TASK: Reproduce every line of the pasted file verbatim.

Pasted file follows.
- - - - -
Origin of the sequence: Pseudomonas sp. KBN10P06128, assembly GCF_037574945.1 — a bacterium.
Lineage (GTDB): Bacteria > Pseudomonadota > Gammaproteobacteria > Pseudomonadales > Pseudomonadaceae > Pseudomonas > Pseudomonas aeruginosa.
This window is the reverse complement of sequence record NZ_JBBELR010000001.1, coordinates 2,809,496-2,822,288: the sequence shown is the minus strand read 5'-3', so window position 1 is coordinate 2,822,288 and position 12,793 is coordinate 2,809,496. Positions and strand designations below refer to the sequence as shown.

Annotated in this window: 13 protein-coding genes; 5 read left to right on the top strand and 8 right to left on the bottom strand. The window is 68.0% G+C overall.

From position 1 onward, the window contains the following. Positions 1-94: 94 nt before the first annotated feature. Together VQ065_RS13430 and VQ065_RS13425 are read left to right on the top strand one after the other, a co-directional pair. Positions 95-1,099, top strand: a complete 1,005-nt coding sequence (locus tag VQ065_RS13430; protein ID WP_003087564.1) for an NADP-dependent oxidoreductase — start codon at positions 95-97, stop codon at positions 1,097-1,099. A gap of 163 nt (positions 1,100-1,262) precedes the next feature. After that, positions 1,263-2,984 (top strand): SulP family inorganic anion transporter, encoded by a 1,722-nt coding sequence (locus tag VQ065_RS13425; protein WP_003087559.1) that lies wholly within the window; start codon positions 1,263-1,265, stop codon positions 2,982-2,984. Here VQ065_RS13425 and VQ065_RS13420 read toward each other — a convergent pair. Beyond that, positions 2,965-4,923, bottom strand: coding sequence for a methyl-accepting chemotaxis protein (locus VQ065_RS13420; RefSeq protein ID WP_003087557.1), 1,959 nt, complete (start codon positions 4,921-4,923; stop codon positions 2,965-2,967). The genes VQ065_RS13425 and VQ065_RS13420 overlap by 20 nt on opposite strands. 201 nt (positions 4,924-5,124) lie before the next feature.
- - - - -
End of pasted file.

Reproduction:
Origin of the sequence: Pseudomonas sp. KBN10P06128, assembly GCF_037574945.1 — a bacterium.
Lineage (GTDB): Bacteria > Pseudomonadota > Gammaproteobacteria > Pseudomonadales > Pseudomonadaceae > Pseudomonas > Pseudomonas aeruginosa.
This window is the reverse complement of sequence record NZ_JBBELR010000001.1, coordinates 2,809,496-2,822,288: the sequence shown is the minus strand read 5'-3', so window position 1 is coordinate 2,822,288 and position 12,793 is coordinate 2,809,496. Positions and strand designations below refer to the sequence as shown.

Annotated in this window: 13 protein-coding genes; 5 read left to right on the top strand and 8 right to left on the bottom strand. The window is 68.0% G+C overall.

From position 1 onward, the window contains the following. Positions 1-94: 94 nt before the first annotated feature. Together VQ065_RS13430 and VQ065_RS13425 are read left to right on the top strand one after the other, a co-directional pair. Positions 95-1,099, top strand: a complete 1,005-nt coding sequence (locus tag VQ065_RS13430; protein ID WP_003087564.1) for an NADP-dependent oxidoreductase — start codon at positions 95-97, stop codon at positions 1,097-1,099. A gap of 163 nt (positions 1,100-1,262) precedes the next feature. After that, positions 1,263-2,984 (top strand): SulP family inorganic anion transporter, encoded by a 1,722-nt coding sequence (locus tag VQ065_RS13425; protein WP_003087559.1) that lies wholly within the window; start codon positions 1,263-1,265, stop codon positions 2,982-2,984. Here VQ065_RS13425 and VQ065_RS13420 read toward each other — a convergent pair. Beyond that, positions 2,965-4,923, bottom strand: coding sequence for a methyl-accepting chemotaxis protein (locus VQ065_RS13420; RefSeq protein ID WP_003087557.1), 1,959 nt, complete (start codon positions 4,921-4,923; stop codon positions 2,965-2,967). The genes VQ065_RS13425 and VQ065_RS13420 overlap by 20 nt on opposite strands. 201 nt (positions 4,924-5,124) lie before the next feature.